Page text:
CONNECT WITH:

By Rachel Baye, Center for Public Integrity 

The Let's Get to Work political group began running this ad featuring Florida Gov. Rick Scott, called "On the Move," in March to help promote the Republican's proposed tax-cut plan. Use of such political groups to push policies, rather than elections, is a new twist on how governors are using political money. Youtube/Let's Get To Work

The Let’s Get to Work political group began running this ad featuring Florida Gov. Rick Scott, called “On the Move,” in March to help promote the Republican’s proposed tax-cut plan. Use of such political groups to push policies, rather than elections, is a new twist on how governors are using political money. Youtube/Let’s Get To Work

Two Republican governors are copying an unusual tactic from President Barack Obama’s political playbook: using pet political groups seeded by donors to push policies, not just candidates.

Political organizations tied to Florida Gov. Rick Scott and Illinois Gov. Bruce Rauner are diverging from the typical so-called leadership PACs used by federal lawmakers and some governors to amass power because they are not just giving campaign contributions to like-minded legislators. Instead they are pushing the governors’ legislative agendas with public campaigns far removed from the campaign trail.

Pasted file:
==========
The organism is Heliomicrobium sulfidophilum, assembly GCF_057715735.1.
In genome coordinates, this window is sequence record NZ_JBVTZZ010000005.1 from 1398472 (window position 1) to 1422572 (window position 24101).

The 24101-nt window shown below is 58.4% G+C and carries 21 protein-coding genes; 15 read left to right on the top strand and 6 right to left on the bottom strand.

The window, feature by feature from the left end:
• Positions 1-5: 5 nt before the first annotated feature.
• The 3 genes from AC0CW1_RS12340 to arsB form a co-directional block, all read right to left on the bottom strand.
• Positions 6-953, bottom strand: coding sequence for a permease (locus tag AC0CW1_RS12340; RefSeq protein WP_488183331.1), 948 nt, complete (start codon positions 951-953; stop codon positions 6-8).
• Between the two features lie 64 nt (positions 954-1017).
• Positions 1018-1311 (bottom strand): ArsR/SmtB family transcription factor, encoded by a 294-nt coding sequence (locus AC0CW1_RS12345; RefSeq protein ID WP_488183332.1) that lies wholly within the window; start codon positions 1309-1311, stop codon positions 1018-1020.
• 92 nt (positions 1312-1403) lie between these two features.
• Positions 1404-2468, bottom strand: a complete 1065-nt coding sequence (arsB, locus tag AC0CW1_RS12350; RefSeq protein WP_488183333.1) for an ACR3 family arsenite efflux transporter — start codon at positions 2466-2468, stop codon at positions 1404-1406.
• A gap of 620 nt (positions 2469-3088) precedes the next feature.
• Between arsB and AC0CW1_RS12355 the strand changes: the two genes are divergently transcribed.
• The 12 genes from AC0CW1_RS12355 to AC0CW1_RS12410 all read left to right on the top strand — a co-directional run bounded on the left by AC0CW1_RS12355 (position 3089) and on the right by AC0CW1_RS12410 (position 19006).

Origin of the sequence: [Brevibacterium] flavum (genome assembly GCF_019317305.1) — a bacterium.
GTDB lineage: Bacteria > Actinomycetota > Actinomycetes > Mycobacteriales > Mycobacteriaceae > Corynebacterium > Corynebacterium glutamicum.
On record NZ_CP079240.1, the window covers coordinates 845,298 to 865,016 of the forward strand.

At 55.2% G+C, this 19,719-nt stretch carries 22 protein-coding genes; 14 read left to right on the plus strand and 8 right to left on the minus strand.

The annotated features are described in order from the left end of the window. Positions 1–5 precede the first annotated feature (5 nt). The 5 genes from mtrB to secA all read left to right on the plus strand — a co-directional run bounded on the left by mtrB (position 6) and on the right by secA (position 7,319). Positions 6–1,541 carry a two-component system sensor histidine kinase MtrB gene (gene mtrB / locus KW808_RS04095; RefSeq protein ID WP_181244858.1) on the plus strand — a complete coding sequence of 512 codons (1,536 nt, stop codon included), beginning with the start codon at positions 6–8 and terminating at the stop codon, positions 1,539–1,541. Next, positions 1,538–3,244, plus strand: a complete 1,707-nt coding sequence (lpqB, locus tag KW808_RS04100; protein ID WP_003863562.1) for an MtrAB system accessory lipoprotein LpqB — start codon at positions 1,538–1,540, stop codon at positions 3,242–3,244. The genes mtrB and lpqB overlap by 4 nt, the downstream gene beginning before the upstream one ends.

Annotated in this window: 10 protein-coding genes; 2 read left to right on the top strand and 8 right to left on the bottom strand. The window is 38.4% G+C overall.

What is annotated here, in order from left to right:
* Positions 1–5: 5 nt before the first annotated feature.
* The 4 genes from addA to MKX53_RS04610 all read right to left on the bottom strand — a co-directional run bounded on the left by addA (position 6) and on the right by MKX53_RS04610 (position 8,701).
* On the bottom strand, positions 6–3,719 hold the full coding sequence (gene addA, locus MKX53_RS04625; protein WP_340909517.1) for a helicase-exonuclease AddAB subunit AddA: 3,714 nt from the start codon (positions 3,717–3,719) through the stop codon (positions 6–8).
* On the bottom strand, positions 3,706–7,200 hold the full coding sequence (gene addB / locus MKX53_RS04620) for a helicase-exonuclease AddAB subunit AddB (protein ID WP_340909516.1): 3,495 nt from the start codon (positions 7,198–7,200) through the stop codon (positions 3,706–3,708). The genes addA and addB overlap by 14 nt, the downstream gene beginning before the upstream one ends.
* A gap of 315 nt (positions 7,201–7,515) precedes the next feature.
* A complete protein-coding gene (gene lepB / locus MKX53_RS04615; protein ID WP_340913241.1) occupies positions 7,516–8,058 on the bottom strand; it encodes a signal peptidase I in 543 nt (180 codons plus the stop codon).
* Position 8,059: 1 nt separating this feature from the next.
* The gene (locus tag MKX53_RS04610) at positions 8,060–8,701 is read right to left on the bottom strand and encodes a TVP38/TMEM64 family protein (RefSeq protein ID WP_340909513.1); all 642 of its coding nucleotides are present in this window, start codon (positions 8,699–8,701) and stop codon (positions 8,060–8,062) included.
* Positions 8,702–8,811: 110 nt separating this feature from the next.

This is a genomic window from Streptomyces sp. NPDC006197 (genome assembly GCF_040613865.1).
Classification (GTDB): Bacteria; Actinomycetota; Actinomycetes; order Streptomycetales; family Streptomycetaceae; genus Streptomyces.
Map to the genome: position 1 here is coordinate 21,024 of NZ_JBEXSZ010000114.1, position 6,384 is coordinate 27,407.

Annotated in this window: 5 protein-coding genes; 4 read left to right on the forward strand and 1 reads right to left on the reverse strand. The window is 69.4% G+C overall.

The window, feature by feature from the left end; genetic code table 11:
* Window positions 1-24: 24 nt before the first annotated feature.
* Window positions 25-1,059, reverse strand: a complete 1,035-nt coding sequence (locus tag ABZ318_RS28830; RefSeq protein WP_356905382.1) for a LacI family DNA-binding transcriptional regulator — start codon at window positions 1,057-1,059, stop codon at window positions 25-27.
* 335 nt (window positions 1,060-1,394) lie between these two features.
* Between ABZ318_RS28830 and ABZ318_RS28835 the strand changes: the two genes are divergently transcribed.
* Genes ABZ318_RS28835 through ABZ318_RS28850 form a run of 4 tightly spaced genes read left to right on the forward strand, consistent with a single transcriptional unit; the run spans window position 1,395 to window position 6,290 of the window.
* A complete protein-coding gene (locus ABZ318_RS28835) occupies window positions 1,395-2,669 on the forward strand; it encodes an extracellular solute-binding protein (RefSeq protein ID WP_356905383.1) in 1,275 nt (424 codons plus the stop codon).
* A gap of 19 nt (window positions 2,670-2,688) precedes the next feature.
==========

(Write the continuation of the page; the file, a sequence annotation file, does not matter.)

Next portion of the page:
By Myron Levin, FairWarning 

Kool, introduced in the 1930s by Brown & Williamson Tobacco Co., was one of the early menthol brands, and until the 1950s the most popular. This 1937 ad was one of many that promoted Kool as soothing to the throat. (Cigarette ads courtesy of the Stanford University collection)

Kool, introduced in the 1930s by Brown & Williamson Tobacco Co., was one of the early menthol brands, and until the 1950s the most popular. This 1937 ad was one of many that promoted Kool as soothing to the throat. (Cigarette ads courtesy of the Stanford University collection)

Lorillard Tobacco donated nearly four times as much to Republican candidates as to Democrats in the 2014 congressional elections. No surprise there — most businesses count on Republicans to hold the line on regulations and taxes.

But Lorillard made a striking exception for one set of Democrats: African Americans.